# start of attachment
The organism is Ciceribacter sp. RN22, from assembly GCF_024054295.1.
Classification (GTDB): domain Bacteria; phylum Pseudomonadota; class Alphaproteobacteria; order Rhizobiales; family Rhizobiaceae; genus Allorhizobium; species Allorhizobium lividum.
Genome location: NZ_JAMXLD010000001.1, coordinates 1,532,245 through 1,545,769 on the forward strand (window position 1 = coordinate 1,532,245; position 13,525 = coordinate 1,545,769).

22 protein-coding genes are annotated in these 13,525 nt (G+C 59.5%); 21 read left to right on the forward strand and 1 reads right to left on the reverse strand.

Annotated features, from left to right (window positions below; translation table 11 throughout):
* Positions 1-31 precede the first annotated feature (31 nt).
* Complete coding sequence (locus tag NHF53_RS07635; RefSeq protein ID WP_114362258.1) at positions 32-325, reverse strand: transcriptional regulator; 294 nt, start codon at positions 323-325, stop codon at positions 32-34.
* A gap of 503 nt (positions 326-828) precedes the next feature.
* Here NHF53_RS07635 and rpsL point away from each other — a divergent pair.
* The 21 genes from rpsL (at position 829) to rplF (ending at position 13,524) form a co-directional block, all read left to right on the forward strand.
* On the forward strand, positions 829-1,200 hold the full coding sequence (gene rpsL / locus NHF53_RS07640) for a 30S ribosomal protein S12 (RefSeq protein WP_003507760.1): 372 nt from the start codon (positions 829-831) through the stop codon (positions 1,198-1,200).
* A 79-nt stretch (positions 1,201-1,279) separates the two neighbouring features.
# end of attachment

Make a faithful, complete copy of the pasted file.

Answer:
The organism is Ciceribacter sp. RN22, from assembly GCF_024054295.1.
Classification (GTDB): domain Bacteria; phylum Pseudomonadota; class Alphaproteobacteria; order Rhizobiales; family Rhizobiaceae; genus Allorhizobium; species Allorhizobium lividum.
Genome location: NZ_JAMXLD010000001.1, coordinates 1,532,245 through 1,545,769 on the forward strand (window position 1 = coordinate 1,532,245; position 13,525 = coordinate 1,545,769).

22 protein-coding genes are annotated in these 13,525 nt (G+C 59.5%); 21 read left to right on the forward strand and 1 reads right to left on the reverse strand.

Annotated features, from left to right (window positions below; translation table 11 throughout):
* Positions 1-31 precede the first annotated feature (31 nt).
* Complete coding sequence (locus tag NHF53_RS07635; RefSeq protein ID WP_114362258.1) at positions 32-325, reverse strand: transcriptional regulator; 294 nt, start codon at positions 323-325, stop codon at positions 32-34.
* A gap of 503 nt (positions 326-828) precedes the next feature.
* Here NHF53_RS07635 and rpsL point away from each other — a divergent pair.
* The 21 genes from rpsL (at position 829) to rplF (ending at position 13,524) form a co-directional block, all read left to right on the forward strand.
* On the forward strand, positions 829-1,200 hold the full coding sequence (gene rpsL / locus NHF53_RS07640) for a 30S ribosomal protein S12 (RefSeq protein WP_003507760.1): 372 nt from the start codon (positions 829-831) through the stop codon (positions 1,198-1,200).
* A 79-nt stretch (positions 1,201-1,279) separates the two neighbouring features.